By Ashley Dale, Physics World, 10.02.12
In December 2011 Ashley Dale spent two weeks in the Utah desert as part of a simulated Mars mission. This is his account of the experience.
With the lights from the Habitat Module glowing faintly behind me, I turned off my head torch, comms device and air-circulation system. Holding my breath, I stopped for a moment on the edge of a vast darkness. As my eyes adjusted, I could begin to see hills in the distance, their edges smudged into unfocused murkiness like a Monet landscape. But there were no artificial lights over this alien horizon, and I knew that I could walk for days without seeing any traces of human life. "Welcome to Mars," I thought.
Of course, I had not really travelled millions of miles through space to reach this empty, other-worldly landscape. The Habitat Module behind me was actually part of the Mars Desert Research Station (MDRS), a facility dedicated to developing and testing field tactics and protocols for a human expedition to Mars. Located in a remote area of the Utah desert, the station's paprika-coloured surroundings mimic the landscape of the red planet, lending an air of realism to research on such topics as design features of habitat modules, psychological studies of crew members, assessment of crew-selection procedures and even tests to determine the best kinds of food for Mars explorers.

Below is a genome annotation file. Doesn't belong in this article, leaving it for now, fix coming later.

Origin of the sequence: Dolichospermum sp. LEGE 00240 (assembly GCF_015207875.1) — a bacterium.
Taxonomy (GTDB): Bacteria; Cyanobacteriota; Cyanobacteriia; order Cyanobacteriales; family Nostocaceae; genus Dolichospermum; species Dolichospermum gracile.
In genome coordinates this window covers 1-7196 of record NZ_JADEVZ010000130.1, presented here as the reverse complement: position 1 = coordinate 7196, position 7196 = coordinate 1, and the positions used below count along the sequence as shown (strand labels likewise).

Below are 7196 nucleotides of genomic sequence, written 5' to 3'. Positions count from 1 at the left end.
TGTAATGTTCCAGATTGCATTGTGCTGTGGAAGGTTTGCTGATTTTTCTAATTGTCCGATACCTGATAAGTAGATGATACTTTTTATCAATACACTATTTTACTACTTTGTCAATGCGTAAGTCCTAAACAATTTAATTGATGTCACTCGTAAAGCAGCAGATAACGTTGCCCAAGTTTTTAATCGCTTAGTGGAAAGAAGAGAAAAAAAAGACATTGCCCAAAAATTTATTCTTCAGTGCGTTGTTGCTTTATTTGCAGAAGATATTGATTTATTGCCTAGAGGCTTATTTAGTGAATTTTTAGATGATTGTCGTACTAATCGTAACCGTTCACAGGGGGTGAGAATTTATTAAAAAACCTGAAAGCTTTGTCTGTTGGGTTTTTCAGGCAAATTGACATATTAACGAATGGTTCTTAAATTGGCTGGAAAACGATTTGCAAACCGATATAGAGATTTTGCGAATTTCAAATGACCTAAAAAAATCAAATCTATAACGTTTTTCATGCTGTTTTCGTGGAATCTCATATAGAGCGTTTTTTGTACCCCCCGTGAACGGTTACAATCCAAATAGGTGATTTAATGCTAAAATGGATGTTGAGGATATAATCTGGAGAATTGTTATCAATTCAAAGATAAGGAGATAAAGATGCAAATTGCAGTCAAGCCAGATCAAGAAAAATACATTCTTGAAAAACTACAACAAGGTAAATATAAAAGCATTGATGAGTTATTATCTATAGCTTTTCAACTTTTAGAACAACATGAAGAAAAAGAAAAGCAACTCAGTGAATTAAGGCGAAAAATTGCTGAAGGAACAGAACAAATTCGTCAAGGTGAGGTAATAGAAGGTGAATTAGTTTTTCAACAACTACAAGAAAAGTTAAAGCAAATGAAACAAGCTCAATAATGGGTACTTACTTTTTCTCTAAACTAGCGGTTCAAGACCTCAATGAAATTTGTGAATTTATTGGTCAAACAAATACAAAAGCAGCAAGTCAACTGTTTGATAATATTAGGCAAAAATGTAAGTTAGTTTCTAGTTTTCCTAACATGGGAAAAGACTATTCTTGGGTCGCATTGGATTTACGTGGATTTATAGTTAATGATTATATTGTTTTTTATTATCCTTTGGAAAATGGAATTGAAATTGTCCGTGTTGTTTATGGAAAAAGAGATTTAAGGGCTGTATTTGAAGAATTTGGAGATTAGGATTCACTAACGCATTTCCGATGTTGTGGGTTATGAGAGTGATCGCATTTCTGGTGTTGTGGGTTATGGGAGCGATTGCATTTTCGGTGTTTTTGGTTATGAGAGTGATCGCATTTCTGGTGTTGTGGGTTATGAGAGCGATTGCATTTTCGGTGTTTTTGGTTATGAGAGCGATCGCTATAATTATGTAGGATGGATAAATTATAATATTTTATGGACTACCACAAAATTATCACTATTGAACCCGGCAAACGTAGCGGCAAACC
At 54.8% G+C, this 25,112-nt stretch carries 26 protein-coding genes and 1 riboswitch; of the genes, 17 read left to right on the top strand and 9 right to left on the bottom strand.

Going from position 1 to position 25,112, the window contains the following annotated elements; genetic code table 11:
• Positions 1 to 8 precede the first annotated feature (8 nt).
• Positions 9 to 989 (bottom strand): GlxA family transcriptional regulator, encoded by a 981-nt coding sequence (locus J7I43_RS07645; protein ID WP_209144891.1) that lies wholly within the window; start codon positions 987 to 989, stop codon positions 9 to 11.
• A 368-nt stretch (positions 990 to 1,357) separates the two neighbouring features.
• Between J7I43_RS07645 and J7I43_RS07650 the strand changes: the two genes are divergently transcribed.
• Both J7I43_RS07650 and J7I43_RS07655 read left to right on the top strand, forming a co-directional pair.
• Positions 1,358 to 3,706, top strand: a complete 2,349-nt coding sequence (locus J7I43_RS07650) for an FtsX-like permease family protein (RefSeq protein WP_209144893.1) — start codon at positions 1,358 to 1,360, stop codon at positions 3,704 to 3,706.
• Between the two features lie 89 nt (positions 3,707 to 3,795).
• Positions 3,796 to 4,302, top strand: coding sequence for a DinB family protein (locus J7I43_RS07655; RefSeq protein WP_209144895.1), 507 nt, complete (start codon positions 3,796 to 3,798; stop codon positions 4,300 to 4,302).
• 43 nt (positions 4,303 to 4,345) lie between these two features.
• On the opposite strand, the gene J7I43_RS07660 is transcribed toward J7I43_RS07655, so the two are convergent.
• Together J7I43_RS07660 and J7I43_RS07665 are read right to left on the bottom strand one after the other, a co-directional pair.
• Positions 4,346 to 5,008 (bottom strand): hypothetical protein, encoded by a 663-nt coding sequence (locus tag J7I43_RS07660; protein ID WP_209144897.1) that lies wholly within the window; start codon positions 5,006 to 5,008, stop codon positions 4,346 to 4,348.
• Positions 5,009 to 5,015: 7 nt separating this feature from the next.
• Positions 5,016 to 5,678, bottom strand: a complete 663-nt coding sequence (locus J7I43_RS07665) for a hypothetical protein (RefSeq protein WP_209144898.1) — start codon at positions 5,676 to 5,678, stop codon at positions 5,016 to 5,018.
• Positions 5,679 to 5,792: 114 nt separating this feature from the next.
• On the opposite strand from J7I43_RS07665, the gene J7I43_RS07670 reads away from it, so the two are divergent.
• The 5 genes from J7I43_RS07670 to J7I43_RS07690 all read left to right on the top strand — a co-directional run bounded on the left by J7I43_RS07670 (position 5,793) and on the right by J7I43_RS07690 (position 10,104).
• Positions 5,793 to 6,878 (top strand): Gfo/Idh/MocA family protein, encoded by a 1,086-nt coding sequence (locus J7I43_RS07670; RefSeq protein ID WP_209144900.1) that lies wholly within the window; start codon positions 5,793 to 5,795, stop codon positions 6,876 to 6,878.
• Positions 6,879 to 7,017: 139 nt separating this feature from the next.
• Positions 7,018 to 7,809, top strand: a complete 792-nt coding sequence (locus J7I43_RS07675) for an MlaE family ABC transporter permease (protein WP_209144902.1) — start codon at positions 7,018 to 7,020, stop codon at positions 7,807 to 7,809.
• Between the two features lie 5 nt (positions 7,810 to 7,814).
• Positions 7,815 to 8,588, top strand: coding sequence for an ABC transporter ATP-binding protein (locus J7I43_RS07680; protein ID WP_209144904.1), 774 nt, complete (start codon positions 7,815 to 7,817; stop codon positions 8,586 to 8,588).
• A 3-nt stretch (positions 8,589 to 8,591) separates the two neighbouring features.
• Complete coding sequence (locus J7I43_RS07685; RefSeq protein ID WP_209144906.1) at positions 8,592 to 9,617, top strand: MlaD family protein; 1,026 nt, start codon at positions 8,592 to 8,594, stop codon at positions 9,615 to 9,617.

My journey to this earthly version of Mars began in August 2011, when I applied for an engineering position at MDRS and was selected as part of a crew of six people. My fellow crew members came from several different disciplines and countries. They included a Spanish-born artist and journalist, Alicia Framis; Michael LeClair, a Canadian geologist, programmer and psychologist; Usha Lingappa, an American astrobiologist; another American, Mike Lotto, who like me is an aerospace engineer by training; and our commander Charlotte Poupon, an industrial designer for extreme environments and naval officer from France. Each year, around 10 of these six-person crews stay at the MDRS, typically for two weeks at a time, while a similar number carry out studies at a sister station in the Arctic for several months at a time. Three additional stations are currently under construction in Hawaii, Iceland and Australia, and all five are run by the Mars Society – a group that mainly consists of professional scientists, engineers and academics with an interest in Mars exploration. The stations also receive significant collaboration and funding from NASA's Ames Research Center and the entrepreneur and former physicist Elon Musk.
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[Image: Ashley Dale]